As you may be aware, Christopher Stowell, a Boy Scout and 14 year old beekeeper from Oklahoma, recently led a campaign to reinstate the Beekeeping Merit Badge.

BSA recently announced its response to Christopher’s request, and the news is mostly good. While BSA is not agreeing to reinstate the Beekeeping Merit Badge, it is agreeing to incorporate beekeeping activities into several different existing merit badges.
Emphasis of the importance of bees and beekeeping will be added to or enhanced in eight existing merit badge pamphlets: Bird Study, Forestry, Gardening, Nature, Plant Science, Pulp and Paper, Environmental Science, and Insect Study. All of this will be accomplished by the end of 2015. One of those badges, Environmental Science, is needed for a scout to attain Eagle rank. Although the BSA is not reinstating a merit badge specific to beekeeping, it is making changes that provide opportunities to expose over 100,000 boys a year to the joys of beekeeping.

Beekeeping projects, such as working with a colony or harvesting honey, will be considered for addition to one or more of those merit badges so that interested scouts can earn advancement recognition for their beekeeping activities. The BSA believes this will increase the awareness of honeybees and their critical impact on our environment, and training America’s young people about caring for this important natural resource.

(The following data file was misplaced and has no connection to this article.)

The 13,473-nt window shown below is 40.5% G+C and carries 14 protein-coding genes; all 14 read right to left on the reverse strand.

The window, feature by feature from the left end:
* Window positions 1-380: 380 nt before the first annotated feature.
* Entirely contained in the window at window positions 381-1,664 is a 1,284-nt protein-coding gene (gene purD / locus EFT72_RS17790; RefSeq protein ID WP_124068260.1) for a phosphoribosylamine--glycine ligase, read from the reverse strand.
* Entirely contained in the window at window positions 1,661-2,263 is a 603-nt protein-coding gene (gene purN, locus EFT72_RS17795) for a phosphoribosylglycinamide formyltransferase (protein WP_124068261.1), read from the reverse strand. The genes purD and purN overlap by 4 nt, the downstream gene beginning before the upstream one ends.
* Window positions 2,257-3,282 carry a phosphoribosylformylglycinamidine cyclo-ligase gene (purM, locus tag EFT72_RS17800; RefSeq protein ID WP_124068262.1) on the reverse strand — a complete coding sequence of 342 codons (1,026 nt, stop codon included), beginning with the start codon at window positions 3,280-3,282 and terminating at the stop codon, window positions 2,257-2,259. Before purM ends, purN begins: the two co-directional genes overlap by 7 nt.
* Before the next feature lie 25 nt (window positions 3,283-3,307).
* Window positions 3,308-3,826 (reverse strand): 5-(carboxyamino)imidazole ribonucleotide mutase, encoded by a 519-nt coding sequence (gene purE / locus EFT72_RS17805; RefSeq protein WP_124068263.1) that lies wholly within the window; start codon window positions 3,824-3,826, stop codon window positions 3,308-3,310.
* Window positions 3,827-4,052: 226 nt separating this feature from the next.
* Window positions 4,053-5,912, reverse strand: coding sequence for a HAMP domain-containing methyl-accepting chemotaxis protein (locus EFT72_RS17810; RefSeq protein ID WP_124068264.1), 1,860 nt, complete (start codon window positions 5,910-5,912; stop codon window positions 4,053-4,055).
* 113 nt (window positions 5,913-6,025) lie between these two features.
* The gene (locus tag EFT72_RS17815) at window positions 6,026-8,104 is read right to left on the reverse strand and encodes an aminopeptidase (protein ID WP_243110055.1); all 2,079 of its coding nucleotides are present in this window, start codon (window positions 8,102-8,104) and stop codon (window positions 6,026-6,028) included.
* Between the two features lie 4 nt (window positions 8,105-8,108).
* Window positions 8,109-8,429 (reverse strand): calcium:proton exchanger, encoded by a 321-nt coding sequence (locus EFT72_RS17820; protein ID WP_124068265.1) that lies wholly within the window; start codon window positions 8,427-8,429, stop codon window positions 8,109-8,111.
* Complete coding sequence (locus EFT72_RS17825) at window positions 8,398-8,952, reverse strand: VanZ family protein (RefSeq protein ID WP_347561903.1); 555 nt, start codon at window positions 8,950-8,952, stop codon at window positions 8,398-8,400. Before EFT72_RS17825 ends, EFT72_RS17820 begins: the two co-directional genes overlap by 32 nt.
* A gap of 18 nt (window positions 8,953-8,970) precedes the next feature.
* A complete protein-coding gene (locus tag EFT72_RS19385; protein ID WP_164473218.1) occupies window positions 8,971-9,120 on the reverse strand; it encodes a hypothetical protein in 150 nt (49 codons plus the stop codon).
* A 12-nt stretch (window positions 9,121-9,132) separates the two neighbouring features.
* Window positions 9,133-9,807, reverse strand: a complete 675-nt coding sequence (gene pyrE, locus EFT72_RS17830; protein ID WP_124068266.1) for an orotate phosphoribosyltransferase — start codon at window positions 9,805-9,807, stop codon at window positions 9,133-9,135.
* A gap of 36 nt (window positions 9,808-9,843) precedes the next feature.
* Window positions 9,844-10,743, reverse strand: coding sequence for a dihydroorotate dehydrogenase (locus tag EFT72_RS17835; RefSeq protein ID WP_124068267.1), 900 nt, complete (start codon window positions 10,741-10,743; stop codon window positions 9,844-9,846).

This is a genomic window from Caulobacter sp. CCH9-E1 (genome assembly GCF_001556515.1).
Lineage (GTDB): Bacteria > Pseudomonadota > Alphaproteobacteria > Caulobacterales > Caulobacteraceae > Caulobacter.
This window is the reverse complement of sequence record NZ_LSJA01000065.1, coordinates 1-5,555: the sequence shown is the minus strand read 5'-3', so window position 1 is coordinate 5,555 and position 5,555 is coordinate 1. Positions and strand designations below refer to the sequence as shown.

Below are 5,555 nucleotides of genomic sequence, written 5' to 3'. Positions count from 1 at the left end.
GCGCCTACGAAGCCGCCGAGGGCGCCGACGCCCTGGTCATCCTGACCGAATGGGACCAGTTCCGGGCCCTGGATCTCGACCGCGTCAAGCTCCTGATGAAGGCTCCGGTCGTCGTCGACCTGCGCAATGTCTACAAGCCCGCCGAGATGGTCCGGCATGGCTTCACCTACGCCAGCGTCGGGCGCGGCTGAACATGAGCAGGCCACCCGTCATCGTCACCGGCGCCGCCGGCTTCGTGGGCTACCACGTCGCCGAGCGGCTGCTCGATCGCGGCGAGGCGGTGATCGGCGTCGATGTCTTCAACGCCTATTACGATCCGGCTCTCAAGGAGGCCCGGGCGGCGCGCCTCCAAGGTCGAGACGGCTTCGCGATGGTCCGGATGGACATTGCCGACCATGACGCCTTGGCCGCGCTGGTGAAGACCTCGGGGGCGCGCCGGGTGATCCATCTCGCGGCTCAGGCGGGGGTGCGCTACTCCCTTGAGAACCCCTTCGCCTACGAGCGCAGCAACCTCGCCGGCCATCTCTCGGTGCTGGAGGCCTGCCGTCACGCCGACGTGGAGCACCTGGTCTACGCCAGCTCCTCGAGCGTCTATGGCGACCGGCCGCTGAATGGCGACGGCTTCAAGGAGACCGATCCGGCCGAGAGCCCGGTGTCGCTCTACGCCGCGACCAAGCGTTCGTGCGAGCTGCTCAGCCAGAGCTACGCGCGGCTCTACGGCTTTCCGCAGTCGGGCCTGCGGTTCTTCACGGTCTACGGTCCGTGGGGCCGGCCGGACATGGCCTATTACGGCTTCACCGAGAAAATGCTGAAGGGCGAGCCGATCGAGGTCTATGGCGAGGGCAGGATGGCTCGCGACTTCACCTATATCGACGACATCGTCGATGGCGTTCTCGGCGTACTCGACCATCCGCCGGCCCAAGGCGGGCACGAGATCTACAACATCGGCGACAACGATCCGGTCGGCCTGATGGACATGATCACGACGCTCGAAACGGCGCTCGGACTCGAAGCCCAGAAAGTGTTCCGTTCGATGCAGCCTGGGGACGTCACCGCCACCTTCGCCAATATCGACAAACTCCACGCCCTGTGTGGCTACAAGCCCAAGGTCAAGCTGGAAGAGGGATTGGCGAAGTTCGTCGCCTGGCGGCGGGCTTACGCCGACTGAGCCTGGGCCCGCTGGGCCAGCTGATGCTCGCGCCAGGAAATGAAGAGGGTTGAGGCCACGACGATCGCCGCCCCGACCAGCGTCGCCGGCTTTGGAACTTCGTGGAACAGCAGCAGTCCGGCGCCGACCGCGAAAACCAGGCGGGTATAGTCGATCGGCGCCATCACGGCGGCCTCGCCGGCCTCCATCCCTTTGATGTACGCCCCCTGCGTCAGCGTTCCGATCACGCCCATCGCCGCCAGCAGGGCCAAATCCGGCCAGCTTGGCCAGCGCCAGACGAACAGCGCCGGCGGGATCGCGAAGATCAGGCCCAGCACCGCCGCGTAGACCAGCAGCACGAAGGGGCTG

BSA does not currently know how many people will be willing to act as mentors for scouts who want to learn more about beekeeping. BSA may be reluctant to include a great deal of beekeeping activities as options for earning the merit badges unless the beekeeping community demonstrates that it will provide mentors to boys who want to learn about beekeeping.

RIGHT NOW, there are three things that you can do to help.

First, BSA has invited all associations and experts in the beekeeping community who are interested in helping with this project to e-mail us at Please put “bees” in the subject line.

Second, if you are interested in serving as a merit badge counselor, contact your BSA local council to initiate the process.

Finally, if you are willing to be a mentor, please contact BSA directly and let them know you are willing to be a mentor. BSA has requested that interested beekeepers e-mail them at: and please put “Honey Bees” in the heading. Just write a few words letting them know that you are willing to act as a mentor, and please give BSA a way to contact you and let them know what states and counties you are willing to mentor in.
Just write a few words letting them know you are willing to mentor. Give them a way to contact you and let them know the areas of your state/county wher you are willing to act as a mentor.